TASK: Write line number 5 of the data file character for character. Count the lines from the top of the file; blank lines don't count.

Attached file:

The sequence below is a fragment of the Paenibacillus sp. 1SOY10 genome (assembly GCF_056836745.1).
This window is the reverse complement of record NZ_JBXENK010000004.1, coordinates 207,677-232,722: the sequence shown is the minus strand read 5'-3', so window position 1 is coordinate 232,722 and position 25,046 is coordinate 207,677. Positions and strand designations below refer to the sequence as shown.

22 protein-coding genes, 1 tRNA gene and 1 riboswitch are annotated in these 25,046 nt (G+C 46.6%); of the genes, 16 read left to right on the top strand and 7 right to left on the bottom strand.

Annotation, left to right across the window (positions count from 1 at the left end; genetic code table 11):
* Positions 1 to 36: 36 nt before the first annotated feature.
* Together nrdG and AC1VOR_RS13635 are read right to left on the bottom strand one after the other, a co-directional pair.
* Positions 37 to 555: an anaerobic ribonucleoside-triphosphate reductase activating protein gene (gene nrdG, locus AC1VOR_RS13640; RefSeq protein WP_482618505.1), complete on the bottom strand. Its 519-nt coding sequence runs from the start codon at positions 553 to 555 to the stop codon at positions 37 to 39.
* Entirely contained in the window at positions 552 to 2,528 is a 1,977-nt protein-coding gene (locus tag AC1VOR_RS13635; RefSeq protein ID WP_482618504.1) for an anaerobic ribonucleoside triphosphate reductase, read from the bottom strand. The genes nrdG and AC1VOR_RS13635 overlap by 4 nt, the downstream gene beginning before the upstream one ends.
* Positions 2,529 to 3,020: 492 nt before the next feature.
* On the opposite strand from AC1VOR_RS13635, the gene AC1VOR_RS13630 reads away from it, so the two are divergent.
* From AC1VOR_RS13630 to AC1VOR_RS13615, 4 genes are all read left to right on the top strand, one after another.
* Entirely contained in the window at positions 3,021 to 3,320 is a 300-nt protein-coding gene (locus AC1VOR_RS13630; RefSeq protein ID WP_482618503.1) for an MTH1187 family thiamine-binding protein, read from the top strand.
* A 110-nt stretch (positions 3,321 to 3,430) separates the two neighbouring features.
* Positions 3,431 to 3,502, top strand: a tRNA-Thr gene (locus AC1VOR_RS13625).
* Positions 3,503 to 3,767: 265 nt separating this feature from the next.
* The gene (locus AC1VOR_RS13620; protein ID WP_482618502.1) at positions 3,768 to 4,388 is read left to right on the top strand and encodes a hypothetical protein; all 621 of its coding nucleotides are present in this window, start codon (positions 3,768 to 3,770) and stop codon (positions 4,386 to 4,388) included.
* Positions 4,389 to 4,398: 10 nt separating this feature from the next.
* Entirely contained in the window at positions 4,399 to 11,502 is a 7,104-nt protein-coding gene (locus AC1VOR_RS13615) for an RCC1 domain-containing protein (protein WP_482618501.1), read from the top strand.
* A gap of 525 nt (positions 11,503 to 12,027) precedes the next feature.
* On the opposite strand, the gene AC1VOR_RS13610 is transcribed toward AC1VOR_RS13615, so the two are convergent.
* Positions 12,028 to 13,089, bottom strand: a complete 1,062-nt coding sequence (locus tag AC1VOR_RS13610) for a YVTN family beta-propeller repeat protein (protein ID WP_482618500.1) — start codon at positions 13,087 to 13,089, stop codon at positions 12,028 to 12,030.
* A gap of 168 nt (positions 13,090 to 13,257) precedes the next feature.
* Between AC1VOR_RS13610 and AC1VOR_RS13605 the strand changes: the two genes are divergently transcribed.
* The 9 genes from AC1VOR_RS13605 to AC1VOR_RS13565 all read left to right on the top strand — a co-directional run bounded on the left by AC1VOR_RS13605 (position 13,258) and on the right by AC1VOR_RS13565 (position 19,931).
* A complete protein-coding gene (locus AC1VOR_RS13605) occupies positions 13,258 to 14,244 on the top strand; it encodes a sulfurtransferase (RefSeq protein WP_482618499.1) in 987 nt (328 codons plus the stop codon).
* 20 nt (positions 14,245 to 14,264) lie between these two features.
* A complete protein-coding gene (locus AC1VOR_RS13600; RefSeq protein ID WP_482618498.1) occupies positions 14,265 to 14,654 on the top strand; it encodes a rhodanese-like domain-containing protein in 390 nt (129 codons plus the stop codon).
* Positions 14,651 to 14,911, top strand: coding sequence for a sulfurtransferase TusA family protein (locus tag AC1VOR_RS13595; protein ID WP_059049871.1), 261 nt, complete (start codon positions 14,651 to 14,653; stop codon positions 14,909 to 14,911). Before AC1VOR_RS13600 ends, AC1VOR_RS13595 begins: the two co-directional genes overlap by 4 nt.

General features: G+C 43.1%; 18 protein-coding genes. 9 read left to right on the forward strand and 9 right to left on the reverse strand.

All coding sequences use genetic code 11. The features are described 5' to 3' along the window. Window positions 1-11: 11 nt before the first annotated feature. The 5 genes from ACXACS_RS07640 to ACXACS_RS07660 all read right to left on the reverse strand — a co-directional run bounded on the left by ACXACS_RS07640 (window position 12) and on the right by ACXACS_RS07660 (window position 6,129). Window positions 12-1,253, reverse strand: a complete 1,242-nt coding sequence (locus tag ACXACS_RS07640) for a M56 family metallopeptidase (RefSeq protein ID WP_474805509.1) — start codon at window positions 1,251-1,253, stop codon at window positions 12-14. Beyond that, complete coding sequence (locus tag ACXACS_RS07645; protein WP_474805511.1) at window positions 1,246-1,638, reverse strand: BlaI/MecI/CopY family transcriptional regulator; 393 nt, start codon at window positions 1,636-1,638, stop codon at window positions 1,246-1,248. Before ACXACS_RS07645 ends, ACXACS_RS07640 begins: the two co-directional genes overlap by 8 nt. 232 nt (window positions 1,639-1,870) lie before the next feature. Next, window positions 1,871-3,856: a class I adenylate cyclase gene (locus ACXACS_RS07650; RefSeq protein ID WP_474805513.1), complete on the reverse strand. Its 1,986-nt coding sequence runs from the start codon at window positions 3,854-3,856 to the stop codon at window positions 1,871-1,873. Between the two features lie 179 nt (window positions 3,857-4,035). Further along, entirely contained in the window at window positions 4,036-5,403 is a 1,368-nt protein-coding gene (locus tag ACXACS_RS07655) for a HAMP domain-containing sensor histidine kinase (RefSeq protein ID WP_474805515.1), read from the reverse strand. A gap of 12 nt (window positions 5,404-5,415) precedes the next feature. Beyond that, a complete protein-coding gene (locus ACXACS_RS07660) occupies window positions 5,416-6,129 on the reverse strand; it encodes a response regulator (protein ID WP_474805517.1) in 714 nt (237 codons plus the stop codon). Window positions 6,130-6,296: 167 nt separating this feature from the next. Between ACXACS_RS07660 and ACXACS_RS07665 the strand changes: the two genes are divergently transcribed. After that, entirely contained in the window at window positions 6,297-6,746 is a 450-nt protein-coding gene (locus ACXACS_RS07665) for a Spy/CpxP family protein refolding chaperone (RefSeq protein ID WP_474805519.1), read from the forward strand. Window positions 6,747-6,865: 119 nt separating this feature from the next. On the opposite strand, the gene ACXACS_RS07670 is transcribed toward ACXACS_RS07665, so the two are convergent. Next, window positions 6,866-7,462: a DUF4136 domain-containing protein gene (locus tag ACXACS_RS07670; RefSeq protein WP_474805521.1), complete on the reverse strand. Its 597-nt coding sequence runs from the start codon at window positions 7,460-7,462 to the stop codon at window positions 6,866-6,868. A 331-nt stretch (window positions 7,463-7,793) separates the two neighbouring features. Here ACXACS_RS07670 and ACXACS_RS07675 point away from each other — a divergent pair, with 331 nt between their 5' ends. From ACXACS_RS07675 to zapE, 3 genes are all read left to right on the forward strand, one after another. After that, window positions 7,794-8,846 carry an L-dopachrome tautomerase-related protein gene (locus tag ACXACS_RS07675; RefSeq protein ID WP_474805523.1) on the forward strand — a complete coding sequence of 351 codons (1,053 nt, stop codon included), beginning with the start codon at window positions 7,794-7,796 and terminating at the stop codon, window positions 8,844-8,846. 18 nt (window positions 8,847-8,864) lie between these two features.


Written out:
* Positions 1 to 36: 36 nt before the first annotated feature.